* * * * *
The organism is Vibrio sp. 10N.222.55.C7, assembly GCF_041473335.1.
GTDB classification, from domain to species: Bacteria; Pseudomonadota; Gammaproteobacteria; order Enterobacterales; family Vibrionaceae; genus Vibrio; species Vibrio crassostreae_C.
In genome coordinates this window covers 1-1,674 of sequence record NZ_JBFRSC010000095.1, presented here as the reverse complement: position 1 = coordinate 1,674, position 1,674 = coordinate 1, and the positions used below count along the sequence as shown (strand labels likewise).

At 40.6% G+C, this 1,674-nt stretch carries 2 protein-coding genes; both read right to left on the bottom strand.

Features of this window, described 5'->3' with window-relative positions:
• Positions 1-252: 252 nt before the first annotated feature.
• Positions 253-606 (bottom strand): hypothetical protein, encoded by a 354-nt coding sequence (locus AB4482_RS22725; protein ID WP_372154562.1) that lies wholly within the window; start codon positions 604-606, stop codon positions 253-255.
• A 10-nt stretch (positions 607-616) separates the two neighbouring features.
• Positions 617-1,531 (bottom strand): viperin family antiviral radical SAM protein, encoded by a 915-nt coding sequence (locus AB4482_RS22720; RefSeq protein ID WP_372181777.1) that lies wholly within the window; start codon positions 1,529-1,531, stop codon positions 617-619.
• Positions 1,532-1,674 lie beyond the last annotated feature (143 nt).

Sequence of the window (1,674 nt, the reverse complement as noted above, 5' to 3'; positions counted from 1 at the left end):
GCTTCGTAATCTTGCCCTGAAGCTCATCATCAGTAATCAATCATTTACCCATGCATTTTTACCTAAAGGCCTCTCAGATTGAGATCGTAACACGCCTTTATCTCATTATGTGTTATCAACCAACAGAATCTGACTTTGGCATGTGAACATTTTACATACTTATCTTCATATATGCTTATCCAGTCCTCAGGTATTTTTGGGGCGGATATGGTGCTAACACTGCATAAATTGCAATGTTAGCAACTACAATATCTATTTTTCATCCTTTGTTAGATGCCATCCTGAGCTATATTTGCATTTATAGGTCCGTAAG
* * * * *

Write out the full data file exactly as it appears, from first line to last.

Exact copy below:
The organism is Vibrio sp. 10N.222.55.C7, assembly GCF_041473335.1.
GTDB classification, from domain to species: Bacteria; Pseudomonadota; Gammaproteobacteria; order Enterobacterales; family Vibrionaceae; genus Vibrio; species Vibrio crassostreae_C.
In genome coordinates this window covers 1-1,674 of sequence record NZ_JBFRSC010000095.1, presented here as the reverse complement: position 1 = coordinate 1,674, position 1,674 = coordinate 1, and the positions used below count along the sequence as shown (strand labels likewise).

At 40.6% G+C, this 1,674-nt stretch carries 2 protein-coding genes; both read right to left on the bottom strand.

Features of this window, described 5'->3' with window-relative positions:
• Positions 1-252: 252 nt before the first annotated feature.
• Positions 253-606 (bottom strand): hypothetical protein, encoded by a 354-nt coding sequence (locus AB4482_RS22725; protein ID WP_372154562.1) that lies wholly within the window; start codon positions 604-606, stop codon positions 253-255.
• A 10-nt stretch (positions 607-616) separates the two neighbouring features.
• Positions 617-1,531 (bottom strand): viperin family antiviral radical SAM protein, encoded by a 915-nt coding sequence (locus AB4482_RS22720; RefSeq protein ID WP_372181777.1) that lies wholly within the window; start codon positions 1,529-1,531, stop codon positions 617-619.
• Positions 1,532-1,674 lie beyond the last annotated feature (143 nt).

Sequence of the window (1,674 nt, the reverse complement as noted above, 5' to 3'; positions counted from 1 at the left end):
GCTTCGTAATCTTGCCCTGAAGCTCATCATCAGTAATCAATCATTTACCCATGCATTTTTACCTAAAGGCCTCTCAGATTGAGATCGTAACACGCCTTTATCTCATTATGTGTTATCAACCAACAGAATCTGACTTTGGCATGTGAACATTTTACATACTTATCTTCATATATGCTTATCCAGTCCTCAGGTATTTTTGGGGCGGATATGGTGCTAACACTGCATAAATTGCAATGTTAGCAACTACAATATCTATTTTTCATCCTTTGTTAGATGCCATCCTGAGCTATATTTGCATTTATAGGTCCGTAAG